A few weeks back, the lovely Liz from Bizzy Lizzy’s Good Things asked a few lucky Canberra food bloggers if we would like to get some blood oranges from her friends at Red Belly Citrus**, and then blog about the recipes we make from them. Honestly, what do you think I said? Obviously I said “Hell yes Liz, I would like some blood oranges!” and then 6.5 kilos worth turn up on my door step a few days later. 6.5 kilos. 6 point 5 kilos. That’s this much.
Heaven, really. I love blood oranges, even more than the more common navel. I love their tanginess and that they’re not overly sweet but not acidic or tart either. And the colour, oh man that colour – it is a thing of beauty! And according to Red Belly: “…this crimson-red pigment so adored in the blood orange comes from the blood oranges unique ability to produce Anthocyanins. Anthocyanins, most commonly found in berries such as the blueberry, flowering plants and red wine (derived from red grapes) are one of the most powerful group of phyto-chemicals known in the plant kingdom. Blood orange Anthocyanins are some of the more potent and health protective.”
So there ya go – blood oranges are just like wine (yes, that’s what I took from that information – what?!). And they’re coming in to season as I type – oh happy days!
So when 6.5 kilos of blood oranges turned up on my doorstep, I got straight to using them (after I ate a bunch). Here are a few recipes I’ve made with these delicious blood oranges, and more recipes will follow over the next few days –
Apart from just straight up eating blood oranges, one of my favourite things to do with them is to add them to sauces, especially sauces for meat. Now that probably sounds strange, but the tanginess of blood orange and citrus taste really complement meat well.
Note: I am a “as you like” cook – the ingredients in these sauce recipes can be used to your liking, as little or as much as you like. J
Blood orange sauce (spicy and savoury)
I used this sauce on chicken drumsticks – but I believe it would also be delicious in a stir fry or with pork belly.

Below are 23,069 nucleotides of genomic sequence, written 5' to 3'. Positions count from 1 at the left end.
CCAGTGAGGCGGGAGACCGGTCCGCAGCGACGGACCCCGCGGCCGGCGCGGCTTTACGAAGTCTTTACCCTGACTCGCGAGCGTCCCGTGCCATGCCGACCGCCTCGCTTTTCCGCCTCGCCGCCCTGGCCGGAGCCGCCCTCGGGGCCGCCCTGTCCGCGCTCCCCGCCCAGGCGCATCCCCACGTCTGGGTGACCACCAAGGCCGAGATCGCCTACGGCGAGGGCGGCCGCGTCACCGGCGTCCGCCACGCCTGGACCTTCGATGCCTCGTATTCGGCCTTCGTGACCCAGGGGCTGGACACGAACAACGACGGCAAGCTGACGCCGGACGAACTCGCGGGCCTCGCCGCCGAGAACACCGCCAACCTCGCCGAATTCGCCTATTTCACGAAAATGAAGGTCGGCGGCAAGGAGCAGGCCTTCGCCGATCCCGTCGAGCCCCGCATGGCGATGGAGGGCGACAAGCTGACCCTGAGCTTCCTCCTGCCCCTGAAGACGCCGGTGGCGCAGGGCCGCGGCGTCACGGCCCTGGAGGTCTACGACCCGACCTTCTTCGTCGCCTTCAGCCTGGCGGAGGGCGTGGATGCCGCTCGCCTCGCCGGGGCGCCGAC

Tamari Soy Sauce
(Note: I actually made two bowls of the sauce, the first of which I marinaded the chicken with before cooking, and the second of which I poured over the chicken half way through cooking)
Step 1. In a bowl, mix the garlic, ginger, chilli, tamari and honey. Add zest of half the blood orange, and all of the juice. Finely chop a few shallots and add to bowl. Stir.
Step 2. Add desired meat to a large bag or marinade dish and cover with the sauce. Leave to marinade as long as desired (minimum 30 minutes).
Step 3. With the oven at 200 degrees celcius (fan forced), line a roasting pan with oil, and add meat. Use the left over marinade to cover meat.
Step 4. After 20 minutes, turn meat and use pan juices to cover with marinade.
Step 5. 10 minutes after turning (30 mins all up) add extra marinade (if desired)
Step 6. Cook for a further 15 minutes (45 mins all up)
I served mine up with Jasmine rice, with the left over marinade from the pan on top of the rice. I also sprinkled roughly chopped coriander over the top.
Blood orange sauce (sweet and savoury)
I used this sauce on chicken thighs, but I think it would be really nice on duck. It’s quite a sweet sauce and goes well with gamey meats too. I think it would also go really nicely with some thinly sliced rare Kangaroo meat.
Blood orange juice (1 orange)
Marinate meat in the sauce for as long as you can (more than 30 minutes) and then chuck it in a pan. I served with rice and a salad (no picture, it wasn’t very photogenic. Tasty, but ugly)
Blood Orange sauce (sweet)
This sauce is awesome on ice cream, or on greek yoghurt, and it’s easy to make! I made this up while I was making dinner, and then popped it in the oven while we ate.
2 x Blood oranges
Step 1. Use a baking dish with a lid – add your desired amount of raspberries to the bottom of the dish (I used about 500g of frozen raspberries).
Step 2. Finely zest 1 large blood orange in to the raspberries.
Step 3. Juice 1 and a half blood oranges and add the juice to the raspberries.
Step 4. Add your desired amount of vanillin sugar – some people like it sweeter than others
Step 5. Mix it all about (you do the hokey pokey).
Step 6. Stick it in an oven at around 160 degrees celsius (fan forced) to become a warm gooey infused mess.
Step 7. Take out of the oven when you’re happy with the texture/taste. You can use a stick blender to make it smooth, but I quite like the lumpy bits 🙂
**With grass root set up in the 1950’s, Redbelly Citrus is made up of third-generation farmers, brothers Anthony and Leonard Mancini and their cousin Vito Mancini. Redbelly Citrus is the only producer in Australia dedicated to the production and supply of the blood oranges, including new varieties not previously marketed in Australia. They have 32,000 trees over two orchids in the fertile Murrumbidgee area of the Riverina. Red Belly is currently selling their blood oranges at Freddy Frapple in Weston Creek. Go get some!